An article outlining the abuse autistic people have experienced at the hands of someone they know has led to a prestigious award for the psychologist behind the research.
Dr Amy Pearson has won this year’s Rosalind Franklin Society (RFS) Award in Science for her work published in the journal Autism in Adulthood. Amy, a senior lecturer in psychology at the University of Sunderland, is a co-author of This Was Just How This Friendship Worked: Experiences of Interpersonal Victimisation Among Autistic Adults.
The Rosalind Franklin Society is an international society which recognises, fosters and advances the important contributions of women in the life sciences and affiliated disciplines. The annual RFS Award in Science celebrates the outstanding research and published work of women and underrepresented minority scientists, physicians, and engineers.
Amy’s current research focuses on understanding factors that impact well-being among autistic people across the lifespan, with a particular interest in interpersonal relationships and victimisation, social identity, and stigma.
She says: “I am delighted to have received this award. It is an honour to have my work recognised by the Rosalind Franklin Society and to have the opportunity to draw attention to the scope of the harrowing abuse that autistic people experience throughout their lives.”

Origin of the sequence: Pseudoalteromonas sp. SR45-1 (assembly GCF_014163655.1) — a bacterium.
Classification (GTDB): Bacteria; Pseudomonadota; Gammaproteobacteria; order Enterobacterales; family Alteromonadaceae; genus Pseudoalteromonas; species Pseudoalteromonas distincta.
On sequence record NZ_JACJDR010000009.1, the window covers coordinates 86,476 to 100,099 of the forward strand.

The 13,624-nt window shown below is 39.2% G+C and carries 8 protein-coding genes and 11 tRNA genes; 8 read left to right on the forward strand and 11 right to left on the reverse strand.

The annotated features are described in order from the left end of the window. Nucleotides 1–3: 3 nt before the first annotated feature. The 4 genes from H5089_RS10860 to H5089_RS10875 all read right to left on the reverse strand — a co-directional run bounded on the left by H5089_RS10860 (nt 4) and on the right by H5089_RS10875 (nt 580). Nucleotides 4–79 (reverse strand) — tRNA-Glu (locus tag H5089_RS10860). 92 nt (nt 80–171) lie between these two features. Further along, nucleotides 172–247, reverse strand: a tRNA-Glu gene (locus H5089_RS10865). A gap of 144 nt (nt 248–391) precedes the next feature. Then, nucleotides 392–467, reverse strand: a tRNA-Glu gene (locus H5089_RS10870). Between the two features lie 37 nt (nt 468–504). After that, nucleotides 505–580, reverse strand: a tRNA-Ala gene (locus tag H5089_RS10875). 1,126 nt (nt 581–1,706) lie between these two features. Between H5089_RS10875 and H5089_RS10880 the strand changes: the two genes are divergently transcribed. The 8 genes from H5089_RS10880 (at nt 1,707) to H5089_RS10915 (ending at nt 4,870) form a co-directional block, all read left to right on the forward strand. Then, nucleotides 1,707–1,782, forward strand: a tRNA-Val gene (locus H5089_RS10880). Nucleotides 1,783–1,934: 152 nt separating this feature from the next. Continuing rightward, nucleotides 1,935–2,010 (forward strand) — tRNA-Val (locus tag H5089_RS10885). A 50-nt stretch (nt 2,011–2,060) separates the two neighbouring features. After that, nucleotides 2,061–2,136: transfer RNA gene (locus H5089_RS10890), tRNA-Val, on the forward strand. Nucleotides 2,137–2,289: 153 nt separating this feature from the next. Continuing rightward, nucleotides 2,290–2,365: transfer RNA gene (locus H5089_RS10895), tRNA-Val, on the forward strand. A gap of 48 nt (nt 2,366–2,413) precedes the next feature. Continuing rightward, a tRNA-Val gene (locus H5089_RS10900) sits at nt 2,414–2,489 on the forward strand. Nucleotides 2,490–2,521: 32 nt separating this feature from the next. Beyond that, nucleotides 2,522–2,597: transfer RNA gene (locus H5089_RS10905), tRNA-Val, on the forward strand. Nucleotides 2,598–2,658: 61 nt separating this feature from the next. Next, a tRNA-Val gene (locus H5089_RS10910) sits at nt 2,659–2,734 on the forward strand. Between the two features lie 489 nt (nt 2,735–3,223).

“We think many autistic people experience being hurt by people they know. This can include physical harm, such as hitting, and emotional harm, such as being called horrible things. We know little about these experiences, even though we think it happens often.
“The purpose of this study was to learn more about the experiences of autistic people who have been hurt by someone they know, from their own point of view.”
Amy and her co-authors recruited 43 autistic adults to participate in a qualitative online study. They asked about their experiences of being victimised or taken advantage of by people they know in the past, and their comments were analysed.
The findings suggest that autistic adults experience victimisation from a range of close others and may find it difficult to recognise when someone acts in an abusive manner. Many participants had experienced heightened compliance in response to unreasonable requests from others; however, reasons for this were varied (fear and desire to avoid confrontation) and required further investigation.
These findings have implications for developing supports that enable autistic adults to recognise their own boundaries and advocate for themselves, in addition to helping them to recognise what a healthy relationship looks like.